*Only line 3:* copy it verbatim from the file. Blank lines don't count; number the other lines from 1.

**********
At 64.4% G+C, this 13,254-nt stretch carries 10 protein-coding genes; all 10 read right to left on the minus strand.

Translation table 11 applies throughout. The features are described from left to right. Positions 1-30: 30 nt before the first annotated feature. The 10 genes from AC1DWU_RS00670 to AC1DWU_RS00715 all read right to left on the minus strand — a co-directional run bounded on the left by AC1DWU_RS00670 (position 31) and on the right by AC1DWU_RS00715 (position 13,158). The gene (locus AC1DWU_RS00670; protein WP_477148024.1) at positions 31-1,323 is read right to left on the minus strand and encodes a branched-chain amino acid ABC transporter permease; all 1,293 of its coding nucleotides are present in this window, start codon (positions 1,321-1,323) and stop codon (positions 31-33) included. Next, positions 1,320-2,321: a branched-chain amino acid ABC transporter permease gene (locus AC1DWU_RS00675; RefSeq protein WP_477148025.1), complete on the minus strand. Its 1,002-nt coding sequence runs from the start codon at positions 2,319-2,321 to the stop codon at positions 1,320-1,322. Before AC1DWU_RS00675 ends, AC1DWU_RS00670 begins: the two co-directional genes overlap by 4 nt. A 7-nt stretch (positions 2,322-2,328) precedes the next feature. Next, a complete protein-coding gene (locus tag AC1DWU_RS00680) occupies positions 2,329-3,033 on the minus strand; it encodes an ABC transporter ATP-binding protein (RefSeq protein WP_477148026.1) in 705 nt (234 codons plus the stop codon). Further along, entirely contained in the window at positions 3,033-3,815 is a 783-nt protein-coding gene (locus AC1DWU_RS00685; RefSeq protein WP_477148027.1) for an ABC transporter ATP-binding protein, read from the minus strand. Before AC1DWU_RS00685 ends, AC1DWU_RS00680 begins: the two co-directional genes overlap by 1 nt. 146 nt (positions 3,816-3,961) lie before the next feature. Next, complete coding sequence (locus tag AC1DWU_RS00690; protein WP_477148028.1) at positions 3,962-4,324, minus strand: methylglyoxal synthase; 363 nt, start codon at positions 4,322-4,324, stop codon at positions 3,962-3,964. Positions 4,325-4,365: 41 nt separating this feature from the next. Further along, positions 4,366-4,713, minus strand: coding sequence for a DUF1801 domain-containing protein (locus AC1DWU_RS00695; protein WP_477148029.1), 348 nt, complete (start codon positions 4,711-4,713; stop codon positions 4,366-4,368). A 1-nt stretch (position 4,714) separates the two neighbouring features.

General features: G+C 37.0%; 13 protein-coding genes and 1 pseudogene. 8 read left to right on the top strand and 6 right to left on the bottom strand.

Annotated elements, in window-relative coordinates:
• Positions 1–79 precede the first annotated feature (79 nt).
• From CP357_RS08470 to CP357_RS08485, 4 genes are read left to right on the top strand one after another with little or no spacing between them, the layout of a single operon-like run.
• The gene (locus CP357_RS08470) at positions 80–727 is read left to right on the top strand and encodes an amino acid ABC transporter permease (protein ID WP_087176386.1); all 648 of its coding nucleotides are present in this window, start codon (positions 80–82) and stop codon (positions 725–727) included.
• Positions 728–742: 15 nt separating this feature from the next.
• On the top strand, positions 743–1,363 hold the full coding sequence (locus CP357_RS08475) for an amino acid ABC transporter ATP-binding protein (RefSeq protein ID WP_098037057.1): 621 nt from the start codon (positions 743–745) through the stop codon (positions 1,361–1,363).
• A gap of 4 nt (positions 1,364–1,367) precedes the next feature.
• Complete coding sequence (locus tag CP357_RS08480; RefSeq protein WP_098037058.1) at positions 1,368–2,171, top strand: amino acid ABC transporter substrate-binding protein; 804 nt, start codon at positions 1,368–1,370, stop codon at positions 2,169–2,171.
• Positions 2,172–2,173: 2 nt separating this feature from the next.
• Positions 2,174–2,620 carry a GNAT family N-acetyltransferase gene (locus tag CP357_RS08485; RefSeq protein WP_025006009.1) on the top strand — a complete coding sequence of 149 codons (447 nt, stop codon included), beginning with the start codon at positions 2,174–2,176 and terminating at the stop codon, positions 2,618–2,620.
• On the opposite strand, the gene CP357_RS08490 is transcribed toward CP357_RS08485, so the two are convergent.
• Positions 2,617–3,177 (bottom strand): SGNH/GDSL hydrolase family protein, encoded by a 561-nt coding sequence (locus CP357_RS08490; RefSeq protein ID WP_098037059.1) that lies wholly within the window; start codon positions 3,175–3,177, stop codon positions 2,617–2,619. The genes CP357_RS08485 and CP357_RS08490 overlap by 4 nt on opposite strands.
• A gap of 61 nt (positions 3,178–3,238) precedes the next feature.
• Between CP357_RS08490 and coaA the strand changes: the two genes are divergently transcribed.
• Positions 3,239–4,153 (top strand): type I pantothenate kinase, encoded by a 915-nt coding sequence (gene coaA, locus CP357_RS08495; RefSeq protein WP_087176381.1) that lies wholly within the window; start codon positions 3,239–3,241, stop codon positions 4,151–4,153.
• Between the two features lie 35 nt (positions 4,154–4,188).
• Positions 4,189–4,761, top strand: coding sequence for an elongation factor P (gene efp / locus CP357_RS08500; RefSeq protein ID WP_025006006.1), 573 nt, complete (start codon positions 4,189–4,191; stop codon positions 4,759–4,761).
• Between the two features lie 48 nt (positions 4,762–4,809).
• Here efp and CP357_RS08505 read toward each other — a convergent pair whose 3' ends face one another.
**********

General features: G+C 37.0%; 13 protein-coding genes and 1 pseudogene. 8 read left to right on the top strand and 6 right to left on the bottom strand.